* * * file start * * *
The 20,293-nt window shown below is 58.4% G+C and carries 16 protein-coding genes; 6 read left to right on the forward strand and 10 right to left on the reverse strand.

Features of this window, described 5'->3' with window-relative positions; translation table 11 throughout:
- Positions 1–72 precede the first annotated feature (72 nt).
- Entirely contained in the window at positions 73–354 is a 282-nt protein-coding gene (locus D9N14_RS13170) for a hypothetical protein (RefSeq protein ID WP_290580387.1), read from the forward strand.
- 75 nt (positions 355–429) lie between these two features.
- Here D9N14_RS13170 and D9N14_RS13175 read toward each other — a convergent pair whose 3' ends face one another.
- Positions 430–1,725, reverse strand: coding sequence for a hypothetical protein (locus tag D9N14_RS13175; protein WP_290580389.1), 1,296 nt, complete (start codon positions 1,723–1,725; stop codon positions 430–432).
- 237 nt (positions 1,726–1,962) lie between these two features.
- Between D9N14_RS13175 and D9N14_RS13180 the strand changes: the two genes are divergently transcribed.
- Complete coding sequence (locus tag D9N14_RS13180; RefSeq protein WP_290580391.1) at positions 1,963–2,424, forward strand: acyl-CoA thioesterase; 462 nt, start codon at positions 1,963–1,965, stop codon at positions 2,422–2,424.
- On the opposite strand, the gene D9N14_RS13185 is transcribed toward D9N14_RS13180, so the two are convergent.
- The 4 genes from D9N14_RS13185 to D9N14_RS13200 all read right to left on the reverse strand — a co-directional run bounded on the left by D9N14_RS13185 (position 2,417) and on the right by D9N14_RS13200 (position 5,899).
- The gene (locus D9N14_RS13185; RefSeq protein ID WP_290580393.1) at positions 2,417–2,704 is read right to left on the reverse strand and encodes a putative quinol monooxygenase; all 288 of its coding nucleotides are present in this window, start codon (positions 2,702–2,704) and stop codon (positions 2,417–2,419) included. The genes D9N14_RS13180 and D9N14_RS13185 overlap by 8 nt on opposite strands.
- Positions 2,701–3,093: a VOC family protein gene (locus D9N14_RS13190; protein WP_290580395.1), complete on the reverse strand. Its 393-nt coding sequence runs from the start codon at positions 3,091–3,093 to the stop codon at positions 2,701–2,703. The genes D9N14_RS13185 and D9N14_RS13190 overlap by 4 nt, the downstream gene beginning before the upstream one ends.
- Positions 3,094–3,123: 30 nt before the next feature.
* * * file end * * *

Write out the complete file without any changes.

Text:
The 20,293-nt window shown below is 58.4% G+C and carries 16 protein-coding genes; 6 read left to right on the forward strand and 10 right to left on the reverse strand.

Features of this window, described 5'->3' with window-relative positions; translation table 11 throughout:
- Positions 1–72 precede the first annotated feature (72 nt).
- Entirely contained in the window at positions 73–354 is a 282-nt protein-coding gene (locus D9N14_RS13170) for a hypothetical protein (RefSeq protein ID WP_290580387.1), read from the forward strand.
- 75 nt (positions 355–429) lie between these two features.
- Here D9N14_RS13170 and D9N14_RS13175 read toward each other — a convergent pair whose 3' ends face one another.
- Positions 430–1,725, reverse strand: coding sequence for a hypothetical protein (locus tag D9N14_RS13175; protein WP_290580389.1), 1,296 nt, complete (start codon positions 1,723–1,725; stop codon positions 430–432).
- 237 nt (positions 1,726–1,962) lie between these two features.
- Between D9N14_RS13175 and D9N14_RS13180 the strand changes: the two genes are divergently transcribed.
- Complete coding sequence (locus tag D9N14_RS13180; RefSeq protein WP_290580391.1) at positions 1,963–2,424, forward strand: acyl-CoA thioesterase; 462 nt, start codon at positions 1,963–1,965, stop codon at positions 2,422–2,424.
- On the opposite strand, the gene D9N14_RS13185 is transcribed toward D9N14_RS13180, so the two are convergent.
- The 4 genes from D9N14_RS13185 to D9N14_RS13200 all read right to left on the reverse strand — a co-directional run bounded on the left by D9N14_RS13185 (position 2,417) and on the right by D9N14_RS13200 (position 5,899).
- The gene (locus D9N14_RS13185; RefSeq protein ID WP_290580393.1) at positions 2,417–2,704 is read right to left on the reverse strand and encodes a putative quinol monooxygenase; all 288 of its coding nucleotides are present in this window, start codon (positions 2,702–2,704) and stop codon (positions 2,417–2,419) included. The genes D9N14_RS13180 and D9N14_RS13185 overlap by 8 nt on opposite strands.
- Positions 2,701–3,093: a VOC family protein gene (locus D9N14_RS13190; protein WP_290580395.1), complete on the reverse strand. Its 393-nt coding sequence runs from the start codon at positions 3,091–3,093 to the stop codon at positions 2,701–2,703. The genes D9N14_RS13185 and D9N14_RS13190 overlap by 4 nt, the downstream gene beginning before the upstream one ends.
- Positions 3,094–3,123: 30 nt before the next feature.